An illustration that accompanied a story published in the San Francisco Call on January 15, 1911.
“. . .and not again in all the world’s turning will there be terrains so wild and barbarous to try whether the stuff of creation may be shaped to man’s will or whether his own heart is another kind of clay.”
—Cormac McCarthy, Blood Meridian (1985)
Grizzly bears once roamed the land known today as the southern Los Padres National Forest. They were arguably the preeminent apex predator of the forestland, and as such attracted more than their fair share of attention from Californios and other early Californians.
Grizzlies were the targets of frustrated ranchers seeking to protect their livestock. They were tracked down by trophy hunters. The fearsome bears were also prized as subjects of a gory form of recreation. Killing grizzlies was a popular pastime. Some men approached them on foot to kill by hand, while others captured the deadly bears alive and hauled them back to town to pit against bulls in public arenas for the amusement of cheering throngs of onlookers.
The following four posts excerpted below relate historic accounts of these olden times through firsthand remembrances and newspaper stories. The stories are, in my opinion, horrific, tragic and sad, but in those feelings lie some degree of hope and optimism, however small, because such reactions testify to how radically social attitudes and ideals toward the wild world have changed for the better.
The shift in mores came, admittedly, too late for the California grizzly, but in going forward there is value in better understanding humanity’s past, and how it is that we living today came to inherit what natural riches we have, and how much poorer we are for what’s been lost. Forever.
There remain in the Los Padres and surrounding environs iconic species today clinging tenaciously to life despite and at the same time thanks to human actions — southern steelhead, condors, bald eagles and bighorn sheep. Will future generations be left will only tales of their existence lost in the archives of historic newspapers such as the case with the California grizzly?
The San Francisco Call, January 20, 1901.
1.) Bull and bear fights were a popular form of entertainment in nineteenth century California, a blood-sport brought to the shores of the New World by Spanish settlers and enjoyed by men, women and children. … The more courageous or crazy young men, fueled by machismo, bravado or lack of intelligence, sought to slay grizzlies on foot with a machete or sword like Roman gladiators.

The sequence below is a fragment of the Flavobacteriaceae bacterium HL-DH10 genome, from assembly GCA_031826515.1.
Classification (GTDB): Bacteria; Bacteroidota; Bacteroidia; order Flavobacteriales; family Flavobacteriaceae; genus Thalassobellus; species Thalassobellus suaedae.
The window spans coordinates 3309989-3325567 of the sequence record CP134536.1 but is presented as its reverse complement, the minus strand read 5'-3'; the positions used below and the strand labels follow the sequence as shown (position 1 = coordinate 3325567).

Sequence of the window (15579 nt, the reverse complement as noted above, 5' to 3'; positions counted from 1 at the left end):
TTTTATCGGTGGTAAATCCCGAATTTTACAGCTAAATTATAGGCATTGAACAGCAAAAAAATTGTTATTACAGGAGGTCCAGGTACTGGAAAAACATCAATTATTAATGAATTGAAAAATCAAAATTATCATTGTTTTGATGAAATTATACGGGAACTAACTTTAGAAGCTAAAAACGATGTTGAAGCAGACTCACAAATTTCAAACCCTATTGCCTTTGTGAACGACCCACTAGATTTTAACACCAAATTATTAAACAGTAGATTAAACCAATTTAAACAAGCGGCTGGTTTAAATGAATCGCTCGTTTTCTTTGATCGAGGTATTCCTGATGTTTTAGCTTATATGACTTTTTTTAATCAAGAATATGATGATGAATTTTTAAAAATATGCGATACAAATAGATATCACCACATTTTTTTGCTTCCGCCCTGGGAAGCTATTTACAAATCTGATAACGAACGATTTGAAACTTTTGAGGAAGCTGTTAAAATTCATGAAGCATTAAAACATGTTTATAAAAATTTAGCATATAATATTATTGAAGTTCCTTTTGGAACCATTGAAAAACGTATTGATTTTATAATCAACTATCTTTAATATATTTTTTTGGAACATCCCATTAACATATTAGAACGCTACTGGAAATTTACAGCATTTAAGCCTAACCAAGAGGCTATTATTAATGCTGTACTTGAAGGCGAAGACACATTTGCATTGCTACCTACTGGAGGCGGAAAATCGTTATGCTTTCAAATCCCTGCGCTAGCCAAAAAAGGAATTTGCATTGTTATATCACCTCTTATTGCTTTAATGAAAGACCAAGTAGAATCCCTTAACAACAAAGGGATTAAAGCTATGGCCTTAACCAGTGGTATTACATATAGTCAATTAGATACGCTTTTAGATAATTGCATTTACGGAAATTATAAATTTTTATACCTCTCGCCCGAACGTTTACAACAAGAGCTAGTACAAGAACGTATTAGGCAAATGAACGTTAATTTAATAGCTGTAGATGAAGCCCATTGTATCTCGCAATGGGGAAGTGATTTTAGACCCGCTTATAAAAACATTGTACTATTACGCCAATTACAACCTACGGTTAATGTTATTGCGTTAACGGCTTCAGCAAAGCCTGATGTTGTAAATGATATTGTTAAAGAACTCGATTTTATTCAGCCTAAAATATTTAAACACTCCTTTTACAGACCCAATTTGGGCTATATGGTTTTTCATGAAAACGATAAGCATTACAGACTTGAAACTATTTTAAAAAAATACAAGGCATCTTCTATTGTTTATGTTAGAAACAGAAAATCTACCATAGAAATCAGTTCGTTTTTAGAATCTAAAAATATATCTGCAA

Read more: Gladiator Games of Bulls and Bears: A California Blood-Sport (1800s)
2.) “When I came here this country was a howling wilderness. It was infested with wolves, coyotes and grizzly bears; and they did a lot of damage to our livestock.”
—Jacinto Damien Reyes referring to his arrival in California’s upper Cuyama River valley around 1887
Born in 1871, J.D. Reyes lived most of his life in Ventura County’s upper Cuyama River valley. He spent over 30 years working as a US Forest Service ranger patrolling the Cuyama District of what was then known as the Santa Barbara National Forest. . . .
In 1939, the Automobile Club of Southern California published an interview with J.D. Reyes in which he recounts memories of growing up in the unpopulated and wild hinterlands of Ventura County. His anecdotes reflect the prevailing social attitude toward grizzly bears in nineteenth century California.
Read more: Gladiator Games of Bulls and Bears: Recollections of Jacinto Damien Reyes (1880)
3.) The New York Tribune published the following story on July 17, 1904.
“No hunters ever knew the grizzly more intimately than these men of mixed Spanish and Mexican blood. They hunted with riata and bowie knife, scorning the safety of the rifle . . . The excitement of the personal conflict more then repaid the Spaniards for the risks they ran, and they ran many, for in those golden says, in the Ojai and Santa Ynez valleys, there was a grizzly for every acorn bearing wild oak, and some of them weighed more than a ton, if the old dons can be believed.”
Read more: Gladiator Games of Bulls and Bears: Lassoing Grizzlies (1904)
4.) The following article appeared in the San Francisco Call on January 15, 1911.
“The upper Ojai valley lies between the oak clad flanks of Sulphur mountain and the bare gray cliffs that line the sides of the Topa Topa range in their dizzy ascent of a sheer 3,000 feet. . . . Once the upper Ojai was the most famous hunting ground in all Ventura county. . . .In the ’60s and as late as the early ’70s grizzly bears were a common sight in the mountains of Ventura county. They alone of the all wild creatures became ever bold enough to contest the country with mankind, a fact which rendered these huge creatures an easy prey, not to bullets, for a grizzly may charge a mile or more and destroy his assailants even if shot in a dozen vital places, but to the handiest devices employed by the Spanish vaqueros (cow punchers), the lasso.”
Read more: Gladiator Games of Bulls and Bears: Sport of Roping Grizzlies (1911)